I am currently trying to reverse-engineer the firmware of an E-Cigarette but I cannot find any clues with the common tools. Heres everything I found so far.

  • Binwalk doesnt recognize anything even with -E or -A.

  • Entropy = 7.611435 bits per byte.

  • Optimum compression would reduce the size of this 80896 byte file by 4 percent.

  • Chi square distribution for 80896 samples is 99630.01, and randomly would exceed this value less than 0.01 percent of the times.

  • Arithmetic mean value of data bytes is 117.2996 (127.5 = random).

  • Monte Carlo value for Pi is 3.078178312 (error 2.02 percent).

  • Serial correlation coefficient is 0.107920 (totally uncorrelated = 0.0).

Is it possible that this file is encrypted or compressed?

Here is a visualization of the entropy:


And here is the graph of the entropy: Entropy_graph

Here is a download of the Firmware. https://www.file-upload.net/download-13422170/HW718V40_20171008.firmware.html

  • Can you share a link to the file? If not, can you post the entropy plot generated by binwalk -E <your file> ? The distribution of higher-entropy data is not as uniform as what I would expect from compressed or encrypted data. Furthermore, there are sizable low entropy regions. What are the results of running strings -n 9 <your file> ? Have you looked at a hex dump of the first few hundred bytes? – julian Dec 6 '18 at 23:13
  • Hi I added the download to my question. I looked at the hexdump of the file and tried to disassemble it with radare2 and different flavours but nothing helpful came out of it. Im not at home so i unfortunatly cant provide you with a entropy Plot. The ASCII strings in the hexdump are also nothing that makes sense to me but maybe you find something. Thanks for the help. – Cubzer Dec 7 '18 at 10:58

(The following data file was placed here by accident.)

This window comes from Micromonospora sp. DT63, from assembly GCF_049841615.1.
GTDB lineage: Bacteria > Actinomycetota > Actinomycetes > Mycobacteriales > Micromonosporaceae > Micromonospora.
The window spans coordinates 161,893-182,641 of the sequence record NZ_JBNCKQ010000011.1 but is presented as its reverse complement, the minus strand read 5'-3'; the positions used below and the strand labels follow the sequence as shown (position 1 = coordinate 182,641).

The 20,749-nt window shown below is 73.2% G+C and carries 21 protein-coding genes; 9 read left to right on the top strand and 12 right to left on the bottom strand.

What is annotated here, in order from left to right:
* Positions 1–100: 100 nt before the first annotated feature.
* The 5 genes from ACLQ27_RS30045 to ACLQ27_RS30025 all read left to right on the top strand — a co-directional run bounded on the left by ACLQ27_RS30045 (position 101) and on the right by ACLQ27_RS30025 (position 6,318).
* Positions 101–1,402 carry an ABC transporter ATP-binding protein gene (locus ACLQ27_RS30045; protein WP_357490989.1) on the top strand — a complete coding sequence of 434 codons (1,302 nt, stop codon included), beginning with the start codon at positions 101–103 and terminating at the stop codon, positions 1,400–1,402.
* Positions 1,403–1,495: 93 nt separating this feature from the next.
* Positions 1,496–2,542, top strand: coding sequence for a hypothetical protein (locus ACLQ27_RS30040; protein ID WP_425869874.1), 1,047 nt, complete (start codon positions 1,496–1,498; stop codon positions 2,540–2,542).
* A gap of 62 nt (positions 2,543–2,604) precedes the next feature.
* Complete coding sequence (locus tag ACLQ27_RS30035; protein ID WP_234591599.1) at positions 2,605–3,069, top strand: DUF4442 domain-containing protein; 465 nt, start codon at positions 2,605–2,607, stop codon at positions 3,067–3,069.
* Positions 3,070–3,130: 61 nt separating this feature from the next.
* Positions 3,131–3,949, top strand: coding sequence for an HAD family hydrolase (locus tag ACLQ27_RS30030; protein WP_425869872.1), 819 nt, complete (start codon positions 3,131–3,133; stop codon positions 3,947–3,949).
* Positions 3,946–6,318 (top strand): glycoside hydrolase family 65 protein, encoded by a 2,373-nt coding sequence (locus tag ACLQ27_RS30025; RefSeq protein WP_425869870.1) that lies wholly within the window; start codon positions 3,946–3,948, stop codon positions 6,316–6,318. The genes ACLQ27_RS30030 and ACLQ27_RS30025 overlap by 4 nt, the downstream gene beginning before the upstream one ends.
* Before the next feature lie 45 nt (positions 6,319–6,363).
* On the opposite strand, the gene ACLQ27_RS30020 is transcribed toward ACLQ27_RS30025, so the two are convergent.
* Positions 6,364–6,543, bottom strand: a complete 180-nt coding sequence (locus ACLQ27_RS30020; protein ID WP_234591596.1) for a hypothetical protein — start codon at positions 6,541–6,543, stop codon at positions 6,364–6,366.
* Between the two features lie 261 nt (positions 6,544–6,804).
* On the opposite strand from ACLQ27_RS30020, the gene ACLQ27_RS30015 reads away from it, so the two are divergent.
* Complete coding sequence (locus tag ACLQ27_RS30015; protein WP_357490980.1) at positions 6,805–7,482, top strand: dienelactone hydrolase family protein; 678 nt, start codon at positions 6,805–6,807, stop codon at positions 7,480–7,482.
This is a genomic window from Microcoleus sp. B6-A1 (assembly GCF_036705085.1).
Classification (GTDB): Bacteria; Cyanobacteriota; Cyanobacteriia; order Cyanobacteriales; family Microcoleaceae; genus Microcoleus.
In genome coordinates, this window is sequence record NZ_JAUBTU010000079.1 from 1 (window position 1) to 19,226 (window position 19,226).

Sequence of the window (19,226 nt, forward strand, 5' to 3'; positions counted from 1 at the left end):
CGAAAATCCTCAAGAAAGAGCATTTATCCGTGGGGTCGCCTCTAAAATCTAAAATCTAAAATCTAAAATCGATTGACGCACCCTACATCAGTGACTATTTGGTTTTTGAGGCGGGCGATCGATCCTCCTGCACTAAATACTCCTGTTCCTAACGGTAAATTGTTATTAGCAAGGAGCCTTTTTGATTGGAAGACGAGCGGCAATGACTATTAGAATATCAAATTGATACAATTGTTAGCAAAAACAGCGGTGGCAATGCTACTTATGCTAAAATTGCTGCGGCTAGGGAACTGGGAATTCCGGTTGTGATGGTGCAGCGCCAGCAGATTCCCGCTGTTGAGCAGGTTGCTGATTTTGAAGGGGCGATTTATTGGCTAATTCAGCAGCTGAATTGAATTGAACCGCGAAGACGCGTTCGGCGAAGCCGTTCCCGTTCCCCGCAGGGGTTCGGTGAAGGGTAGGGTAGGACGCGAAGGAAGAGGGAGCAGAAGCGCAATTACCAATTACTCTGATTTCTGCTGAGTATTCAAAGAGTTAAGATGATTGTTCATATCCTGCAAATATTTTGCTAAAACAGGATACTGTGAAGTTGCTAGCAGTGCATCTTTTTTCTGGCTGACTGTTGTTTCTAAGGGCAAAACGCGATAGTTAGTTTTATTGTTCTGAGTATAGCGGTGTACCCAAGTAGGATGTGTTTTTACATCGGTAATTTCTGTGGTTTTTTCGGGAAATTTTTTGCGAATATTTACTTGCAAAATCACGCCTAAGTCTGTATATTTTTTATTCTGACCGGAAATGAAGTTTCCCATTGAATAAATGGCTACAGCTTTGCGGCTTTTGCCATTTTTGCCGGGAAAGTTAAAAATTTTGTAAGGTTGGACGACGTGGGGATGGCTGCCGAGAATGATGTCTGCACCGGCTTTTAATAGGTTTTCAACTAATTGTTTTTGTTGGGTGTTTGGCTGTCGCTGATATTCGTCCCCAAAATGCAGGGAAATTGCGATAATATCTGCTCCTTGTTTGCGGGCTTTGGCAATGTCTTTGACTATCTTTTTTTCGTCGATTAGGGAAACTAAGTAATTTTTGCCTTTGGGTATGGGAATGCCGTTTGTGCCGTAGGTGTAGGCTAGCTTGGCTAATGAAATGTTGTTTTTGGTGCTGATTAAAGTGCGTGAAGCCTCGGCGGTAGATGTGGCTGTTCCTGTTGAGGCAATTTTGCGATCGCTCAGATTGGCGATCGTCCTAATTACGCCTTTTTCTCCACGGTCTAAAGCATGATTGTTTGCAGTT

• 1
    Wouldn’t it be wise to first identify the processor, and from that (hopefully) the instruction set? – eggyal Dec 9 '18 at 22:28

The data in the file is neither compressed or encrypted.


For the details, see this gist. <-------------------------------



We can determine whether data in a file is compressed or encrypted or not by looking at the distribution of byte values within the file.

  • we expect byte frequencies in encrypted data to have no patterns and be (very) close to uniformly distributed
  • we expect byte frequencies of compressed data to be close to uniformly distributed even if there are patterns evident in a relative frequency histogram.

The relative frequencies of byte values in the high entropy region of HW718V40_20171008.firmware and the associated cumulative distribution function indicate that the data in this file is neither compressed nor encrypted.

plots of data in file

A CDF of a uniform distribution will be a straight line with a slope of 1 running from (0,0) to (1,1) on a CDF plot. Byte values in compressed and encrypted data should be nearly uniformly distributed, so it follows that their CDFs should be nearly straight lines with slopes very close to 1.

As indicated in the CDF below, the distribution of byte values of the data in the compressed file and the encrypted file is extremely close to uniform. However, this is clearly not the case with the high-entropy data from file HW718V40_20171008.firmware.

Note: bash.gpg is AES-encrypted, the bin file is a compressed firmware file. Their CDFs are practically on top of each other, indicating nearly identical near-uniform distributions.

Again, a full explanation can be found in the gist file mentioned at the beginning.


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